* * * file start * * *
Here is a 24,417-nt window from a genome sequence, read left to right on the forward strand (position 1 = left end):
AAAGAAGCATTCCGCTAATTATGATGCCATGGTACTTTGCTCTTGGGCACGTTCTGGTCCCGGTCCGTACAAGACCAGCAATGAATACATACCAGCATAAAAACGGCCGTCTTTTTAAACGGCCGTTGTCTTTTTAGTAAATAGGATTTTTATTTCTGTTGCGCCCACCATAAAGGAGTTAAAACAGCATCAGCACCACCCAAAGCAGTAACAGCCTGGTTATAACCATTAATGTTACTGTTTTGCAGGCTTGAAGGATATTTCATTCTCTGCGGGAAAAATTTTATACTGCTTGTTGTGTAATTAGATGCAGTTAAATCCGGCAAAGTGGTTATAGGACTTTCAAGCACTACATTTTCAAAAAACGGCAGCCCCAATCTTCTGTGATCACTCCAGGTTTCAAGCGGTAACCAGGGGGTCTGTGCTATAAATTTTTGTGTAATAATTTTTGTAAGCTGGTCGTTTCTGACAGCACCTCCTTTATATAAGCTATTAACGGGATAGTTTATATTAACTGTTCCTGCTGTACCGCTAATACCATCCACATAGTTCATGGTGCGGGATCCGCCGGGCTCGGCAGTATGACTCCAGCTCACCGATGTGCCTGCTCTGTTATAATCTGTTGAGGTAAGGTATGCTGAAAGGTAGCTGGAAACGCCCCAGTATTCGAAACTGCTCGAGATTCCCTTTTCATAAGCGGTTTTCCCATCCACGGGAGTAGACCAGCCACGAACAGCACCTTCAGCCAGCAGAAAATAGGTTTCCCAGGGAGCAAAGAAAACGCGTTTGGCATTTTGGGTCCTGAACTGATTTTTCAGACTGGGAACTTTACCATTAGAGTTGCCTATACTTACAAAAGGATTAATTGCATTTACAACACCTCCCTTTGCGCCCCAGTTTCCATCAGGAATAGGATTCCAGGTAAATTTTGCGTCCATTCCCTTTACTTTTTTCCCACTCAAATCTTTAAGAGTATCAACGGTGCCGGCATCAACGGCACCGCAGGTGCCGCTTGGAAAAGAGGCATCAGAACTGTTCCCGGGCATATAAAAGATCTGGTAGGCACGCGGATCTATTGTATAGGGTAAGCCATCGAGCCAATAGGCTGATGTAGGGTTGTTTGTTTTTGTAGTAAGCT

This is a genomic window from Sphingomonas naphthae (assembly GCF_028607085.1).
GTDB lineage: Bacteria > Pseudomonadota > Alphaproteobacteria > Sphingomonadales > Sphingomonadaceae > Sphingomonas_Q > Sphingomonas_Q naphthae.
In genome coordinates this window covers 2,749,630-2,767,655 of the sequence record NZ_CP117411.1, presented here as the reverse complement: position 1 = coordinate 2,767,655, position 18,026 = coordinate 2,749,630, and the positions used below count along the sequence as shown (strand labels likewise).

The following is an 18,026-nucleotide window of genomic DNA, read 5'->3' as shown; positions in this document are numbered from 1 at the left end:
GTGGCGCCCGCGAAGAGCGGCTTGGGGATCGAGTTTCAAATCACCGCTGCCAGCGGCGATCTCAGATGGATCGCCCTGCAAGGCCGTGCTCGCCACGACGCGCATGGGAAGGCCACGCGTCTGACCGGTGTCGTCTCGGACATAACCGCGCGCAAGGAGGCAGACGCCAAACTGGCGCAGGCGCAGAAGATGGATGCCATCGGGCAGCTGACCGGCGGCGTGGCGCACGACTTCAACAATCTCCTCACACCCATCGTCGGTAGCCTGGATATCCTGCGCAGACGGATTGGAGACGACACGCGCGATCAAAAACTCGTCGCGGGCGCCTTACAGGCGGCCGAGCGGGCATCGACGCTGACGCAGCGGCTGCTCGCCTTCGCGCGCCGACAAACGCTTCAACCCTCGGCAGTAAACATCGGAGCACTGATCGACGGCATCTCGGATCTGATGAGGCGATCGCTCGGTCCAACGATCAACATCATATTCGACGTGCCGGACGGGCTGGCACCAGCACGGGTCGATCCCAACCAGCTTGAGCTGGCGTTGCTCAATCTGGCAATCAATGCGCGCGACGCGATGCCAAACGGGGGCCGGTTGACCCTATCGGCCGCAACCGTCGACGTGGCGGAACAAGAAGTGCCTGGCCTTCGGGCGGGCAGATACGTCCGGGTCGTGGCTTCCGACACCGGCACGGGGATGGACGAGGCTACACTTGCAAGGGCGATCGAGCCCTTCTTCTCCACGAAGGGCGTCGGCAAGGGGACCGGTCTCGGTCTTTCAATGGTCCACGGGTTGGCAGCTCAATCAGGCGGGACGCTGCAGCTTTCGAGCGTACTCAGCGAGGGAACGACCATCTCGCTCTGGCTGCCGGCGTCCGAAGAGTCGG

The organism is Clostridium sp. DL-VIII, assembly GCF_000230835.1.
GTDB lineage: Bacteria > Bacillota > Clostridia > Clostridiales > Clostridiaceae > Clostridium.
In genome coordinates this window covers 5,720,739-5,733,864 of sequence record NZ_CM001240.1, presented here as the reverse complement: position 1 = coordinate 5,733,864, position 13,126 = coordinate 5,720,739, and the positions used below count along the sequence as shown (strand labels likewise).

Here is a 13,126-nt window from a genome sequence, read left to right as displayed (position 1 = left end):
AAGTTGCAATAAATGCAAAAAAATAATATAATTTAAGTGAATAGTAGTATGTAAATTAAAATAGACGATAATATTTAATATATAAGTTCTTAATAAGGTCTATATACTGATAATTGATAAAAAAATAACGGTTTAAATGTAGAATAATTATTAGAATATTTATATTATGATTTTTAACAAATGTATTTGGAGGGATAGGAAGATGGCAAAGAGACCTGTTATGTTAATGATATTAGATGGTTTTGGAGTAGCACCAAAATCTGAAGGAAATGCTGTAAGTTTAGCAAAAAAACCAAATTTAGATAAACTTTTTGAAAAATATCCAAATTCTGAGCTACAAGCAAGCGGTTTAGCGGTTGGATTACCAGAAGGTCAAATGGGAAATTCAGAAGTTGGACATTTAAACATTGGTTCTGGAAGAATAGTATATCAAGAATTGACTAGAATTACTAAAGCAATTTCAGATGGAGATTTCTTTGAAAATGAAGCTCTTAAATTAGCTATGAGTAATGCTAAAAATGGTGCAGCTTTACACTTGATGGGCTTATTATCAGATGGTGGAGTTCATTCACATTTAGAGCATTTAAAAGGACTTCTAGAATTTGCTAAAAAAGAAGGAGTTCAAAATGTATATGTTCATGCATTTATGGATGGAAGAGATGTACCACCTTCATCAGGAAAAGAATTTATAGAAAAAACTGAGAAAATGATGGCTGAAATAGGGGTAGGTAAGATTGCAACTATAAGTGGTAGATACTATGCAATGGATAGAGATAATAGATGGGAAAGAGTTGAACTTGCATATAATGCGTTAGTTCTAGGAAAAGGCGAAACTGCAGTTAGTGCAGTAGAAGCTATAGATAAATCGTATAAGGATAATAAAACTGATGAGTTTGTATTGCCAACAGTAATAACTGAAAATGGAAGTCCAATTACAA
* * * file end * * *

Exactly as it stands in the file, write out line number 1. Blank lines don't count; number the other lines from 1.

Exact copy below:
Here is a 24,417-nt window from a genome sequence, read left to right on the forward strand (position 1 = left end):